Cystic fibrosis or mucoviscidosis is a genetic disorder that is caused by mutations in the CFTR gene. This makes the mucus in the body thick and sticky, which in turn causes clogging in, for instance, the airways and in the gastrointestinal tract. The symptoms of cystic fibrosis (CF) can be treated, but there is no cure for the disorder.
Mice studies conducted in collaboration with the University Hospitals Leuven and the universities of Paris, Utrecht, and Rotterdam have revealed that an improved gene therapy treatment can cure mice with CF. Cell cultures from CF patients have also been found to respond well to the treatment.
‘Gene therapy targeting the CFTR gene has yielded promising results both in mice with cystic fibrosis (CF) and in gut cell cultures from CF patients. Further trials involving human beings are required to study gene therapy as a cure for cystic fibrosis.’
The researchers examined an improved gene therapy treatment based on inserting the genetic material for chloride channels, coded by the CFTR gene, into the genome of a recombinant AAV viral vector, which is derived from the relatively innocent AAV virus. The team then used this vector to 'smuggle' a healthy copy of the CFTR gene into the affected cells.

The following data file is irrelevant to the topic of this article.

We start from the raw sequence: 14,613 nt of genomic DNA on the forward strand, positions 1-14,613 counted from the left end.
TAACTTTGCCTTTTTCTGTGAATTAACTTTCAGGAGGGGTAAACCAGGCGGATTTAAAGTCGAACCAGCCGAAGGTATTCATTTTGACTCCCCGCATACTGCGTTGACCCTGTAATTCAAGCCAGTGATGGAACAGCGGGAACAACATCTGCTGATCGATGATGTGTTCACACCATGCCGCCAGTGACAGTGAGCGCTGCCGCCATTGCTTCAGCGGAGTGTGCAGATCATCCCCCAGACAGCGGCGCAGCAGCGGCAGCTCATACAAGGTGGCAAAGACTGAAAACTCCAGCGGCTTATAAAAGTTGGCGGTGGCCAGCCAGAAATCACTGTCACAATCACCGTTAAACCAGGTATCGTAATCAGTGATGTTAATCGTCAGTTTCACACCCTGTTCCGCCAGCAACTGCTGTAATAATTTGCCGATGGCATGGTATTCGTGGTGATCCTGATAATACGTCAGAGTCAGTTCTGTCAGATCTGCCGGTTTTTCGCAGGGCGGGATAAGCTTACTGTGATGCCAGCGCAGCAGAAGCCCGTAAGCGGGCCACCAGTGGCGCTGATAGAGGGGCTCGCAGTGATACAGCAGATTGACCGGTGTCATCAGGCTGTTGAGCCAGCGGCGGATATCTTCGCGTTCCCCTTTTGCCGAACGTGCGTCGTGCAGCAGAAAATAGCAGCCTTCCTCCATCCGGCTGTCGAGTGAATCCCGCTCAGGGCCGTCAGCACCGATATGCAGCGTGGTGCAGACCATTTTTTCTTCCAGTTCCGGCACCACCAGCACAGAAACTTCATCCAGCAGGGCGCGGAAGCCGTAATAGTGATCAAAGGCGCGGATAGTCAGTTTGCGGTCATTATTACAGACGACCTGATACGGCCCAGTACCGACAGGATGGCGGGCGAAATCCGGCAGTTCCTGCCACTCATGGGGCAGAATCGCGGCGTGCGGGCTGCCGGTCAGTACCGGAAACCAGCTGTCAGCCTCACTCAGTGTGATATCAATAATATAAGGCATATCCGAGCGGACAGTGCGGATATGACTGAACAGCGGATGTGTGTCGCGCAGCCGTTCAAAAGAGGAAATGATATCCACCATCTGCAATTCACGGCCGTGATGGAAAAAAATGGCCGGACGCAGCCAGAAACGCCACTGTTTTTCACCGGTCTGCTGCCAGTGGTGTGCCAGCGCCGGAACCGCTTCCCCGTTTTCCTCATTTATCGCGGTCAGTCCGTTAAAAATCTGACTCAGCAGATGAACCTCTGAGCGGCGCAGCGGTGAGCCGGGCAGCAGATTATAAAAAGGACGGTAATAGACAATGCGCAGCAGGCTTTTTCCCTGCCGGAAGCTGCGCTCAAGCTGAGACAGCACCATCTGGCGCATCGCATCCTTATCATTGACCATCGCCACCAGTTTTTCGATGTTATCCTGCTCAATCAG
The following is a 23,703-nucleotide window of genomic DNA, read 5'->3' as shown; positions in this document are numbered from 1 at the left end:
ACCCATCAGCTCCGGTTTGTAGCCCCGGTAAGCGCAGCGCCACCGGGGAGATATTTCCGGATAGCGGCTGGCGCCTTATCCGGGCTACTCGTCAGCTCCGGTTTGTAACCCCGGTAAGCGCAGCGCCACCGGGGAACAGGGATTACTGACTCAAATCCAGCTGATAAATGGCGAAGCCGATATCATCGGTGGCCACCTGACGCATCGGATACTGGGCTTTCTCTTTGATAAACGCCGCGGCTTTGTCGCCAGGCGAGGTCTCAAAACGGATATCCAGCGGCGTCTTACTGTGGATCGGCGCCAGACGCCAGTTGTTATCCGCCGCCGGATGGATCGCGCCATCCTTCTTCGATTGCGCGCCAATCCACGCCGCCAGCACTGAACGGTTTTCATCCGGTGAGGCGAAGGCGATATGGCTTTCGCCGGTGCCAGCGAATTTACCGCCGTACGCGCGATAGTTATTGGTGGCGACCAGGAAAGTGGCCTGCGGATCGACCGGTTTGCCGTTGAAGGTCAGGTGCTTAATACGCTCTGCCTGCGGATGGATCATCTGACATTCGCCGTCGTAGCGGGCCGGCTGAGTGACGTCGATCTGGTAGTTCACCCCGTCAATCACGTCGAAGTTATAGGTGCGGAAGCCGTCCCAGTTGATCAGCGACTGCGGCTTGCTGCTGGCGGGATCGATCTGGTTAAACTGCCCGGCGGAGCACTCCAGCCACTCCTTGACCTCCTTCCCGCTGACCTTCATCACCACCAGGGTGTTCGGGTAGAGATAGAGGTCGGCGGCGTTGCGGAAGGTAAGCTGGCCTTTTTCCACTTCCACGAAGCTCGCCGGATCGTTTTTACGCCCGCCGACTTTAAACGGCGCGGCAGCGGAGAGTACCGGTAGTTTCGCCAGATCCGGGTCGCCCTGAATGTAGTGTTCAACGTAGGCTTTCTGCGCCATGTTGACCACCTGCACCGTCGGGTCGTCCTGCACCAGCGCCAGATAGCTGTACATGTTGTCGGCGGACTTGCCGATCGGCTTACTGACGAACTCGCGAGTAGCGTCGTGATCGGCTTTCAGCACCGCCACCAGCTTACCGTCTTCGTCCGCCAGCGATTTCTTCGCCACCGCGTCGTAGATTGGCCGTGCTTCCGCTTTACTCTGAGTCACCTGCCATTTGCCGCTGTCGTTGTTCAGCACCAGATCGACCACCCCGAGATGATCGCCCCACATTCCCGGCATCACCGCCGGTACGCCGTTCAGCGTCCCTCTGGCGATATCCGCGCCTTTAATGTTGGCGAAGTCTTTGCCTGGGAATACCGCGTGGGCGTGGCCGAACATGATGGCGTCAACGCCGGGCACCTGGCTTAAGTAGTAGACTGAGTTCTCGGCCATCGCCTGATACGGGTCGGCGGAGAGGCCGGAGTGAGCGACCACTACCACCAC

Both in mice with CF and in gut cell cultures from CF patients, this approach yielded positive results. Professor Zeger Debyser said, "We administered the rAAV to the mice via their airways. Most of the CF mice recovered. In the patient-derived cell cultures, chloride and fluid transport were restored."
However, the researchers stressed that there is still a long way to go before gene therapy can be used to treat cystic fibrosis patients. Debyser said, "We must not give CF patients false hope. Developing a treatment based on gene therapy will take years of work. For one thing, our study did not involve actual human beings, only mice and patient-derived cell cultures. Furthermore, we still have to examine how long the therapy works. Repeated doses might be necessary. But gene therapy clearly is a promising candidate for further research towards a cure for cystic fibrosis."
The study was presented by the Laboratory for Molecular Virology and Gene Therapy at KU Leuven, Belgium.